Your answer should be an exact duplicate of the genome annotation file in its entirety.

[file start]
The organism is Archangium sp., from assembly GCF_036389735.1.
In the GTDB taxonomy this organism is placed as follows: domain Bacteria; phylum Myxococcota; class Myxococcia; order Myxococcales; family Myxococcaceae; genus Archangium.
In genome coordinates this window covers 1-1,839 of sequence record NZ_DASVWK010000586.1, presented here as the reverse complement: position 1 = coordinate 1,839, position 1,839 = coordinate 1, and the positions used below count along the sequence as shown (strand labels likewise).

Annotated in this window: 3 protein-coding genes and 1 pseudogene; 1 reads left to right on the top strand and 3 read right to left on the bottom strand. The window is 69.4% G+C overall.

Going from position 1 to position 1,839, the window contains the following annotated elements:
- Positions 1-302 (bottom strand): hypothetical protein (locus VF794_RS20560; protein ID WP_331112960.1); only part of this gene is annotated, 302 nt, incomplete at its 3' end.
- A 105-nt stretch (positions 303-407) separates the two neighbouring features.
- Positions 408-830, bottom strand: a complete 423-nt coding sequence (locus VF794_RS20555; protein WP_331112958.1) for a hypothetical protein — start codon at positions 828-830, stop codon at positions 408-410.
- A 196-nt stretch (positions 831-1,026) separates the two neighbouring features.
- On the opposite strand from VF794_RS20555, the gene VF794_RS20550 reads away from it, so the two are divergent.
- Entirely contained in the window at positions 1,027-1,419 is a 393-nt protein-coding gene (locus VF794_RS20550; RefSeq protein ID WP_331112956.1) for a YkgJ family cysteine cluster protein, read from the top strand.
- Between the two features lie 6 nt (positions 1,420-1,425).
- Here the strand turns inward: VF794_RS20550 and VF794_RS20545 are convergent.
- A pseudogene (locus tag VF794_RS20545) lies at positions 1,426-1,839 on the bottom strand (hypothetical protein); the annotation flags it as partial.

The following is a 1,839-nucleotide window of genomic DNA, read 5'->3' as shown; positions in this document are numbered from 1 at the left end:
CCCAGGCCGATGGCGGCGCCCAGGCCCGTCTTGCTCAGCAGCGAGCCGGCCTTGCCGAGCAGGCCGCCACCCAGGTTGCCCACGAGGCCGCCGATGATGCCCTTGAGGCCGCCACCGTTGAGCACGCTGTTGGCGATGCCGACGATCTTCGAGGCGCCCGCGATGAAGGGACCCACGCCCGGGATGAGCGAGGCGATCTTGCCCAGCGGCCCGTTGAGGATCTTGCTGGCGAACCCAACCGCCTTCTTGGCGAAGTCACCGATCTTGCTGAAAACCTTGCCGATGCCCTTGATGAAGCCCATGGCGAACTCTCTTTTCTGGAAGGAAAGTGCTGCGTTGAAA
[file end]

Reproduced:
The organism is Archangium sp., from assembly GCF_036389735.1.
In the GTDB taxonomy this organism is placed as follows: domain Bacteria; phylum Myxococcota; class Myxococcia; order Myxococcales; family Myxococcaceae; genus Archangium.
In genome coordinates this window covers 1-1,839 of sequence record NZ_DASVWK010000586.1, presented here as the reverse complement: position 1 = coordinate 1,839, position 1,839 = coordinate 1, and the positions used below count along the sequence as shown (strand labels likewise).

Annotated in this window: 3 protein-coding genes and 1 pseudogene; 1 reads left to right on the top strand and 3 read right to left on the bottom strand. The window is 69.4% G+C overall.

Going from position 1 to position 1,839, the window contains the following annotated elements:
- Positions 1-302 (bottom strand): hypothetical protein (locus VF794_RS20560; protein ID WP_331112960.1); only part of this gene is annotated, 302 nt, incomplete at its 3' end.
- A 105-nt stretch (positions 303-407) separates the two neighbouring features.
- Positions 408-830, bottom strand: a complete 423-nt coding sequence (locus VF794_RS20555; protein WP_331112958.1) for a hypothetical protein — start codon at positions 828-830, stop codon at positions 408-410.
- A 196-nt stretch (positions 831-1,026) separates the two neighbouring features.
- On the opposite strand from VF794_RS20555, the gene VF794_RS20550 reads away from it, so the two are divergent.
- Entirely contained in the window at positions 1,027-1,419 is a 393-nt protein-coding gene (locus VF794_RS20550; RefSeq protein ID WP_331112956.1) for a YkgJ family cysteine cluster protein, read from the top strand.
- Between the two features lie 6 nt (positions 1,420-1,425).
- Here the strand turns inward: VF794_RS20550 and VF794_RS20545 are convergent.
- A pseudogene (locus tag VF794_RS20545) lies at positions 1,426-1,839 on the bottom strand (hypothetical protein); the annotation flags it as partial.

The following is a 1,839-nucleotide window of genomic DNA, read 5'->3' as shown; positions in this document are numbered from 1 at the left end:
CCCAGGCCGATGGCGGCGCCCAGGCCCGTCTTGCTCAGCAGCGAGCCGGCCTTGCCGAGCAGGCCGCCACCCAGGTTGCCCACGAGGCCGCCGATGATGCCCTTGAGGCCGCCACCGTTGAGCACGCTGTTGGCGATGCCGACGATCTTCGAGGCGCCCGCGATGAAGGGACCCACGCCCGGGATGAGCGAGGCGATCTTGCCCAGCGGCCCGTTGAGGATCTTGCTGGCGAACCCAACCGCCTTCTTGGCGAAGTCACCGATCTTGCTGAAAACCTTGCCGATGCCCTTGATGAAGCCCATGGCGAACTCTCTTTTCTGGAAGGAAAGTGCTGCGTTGAAA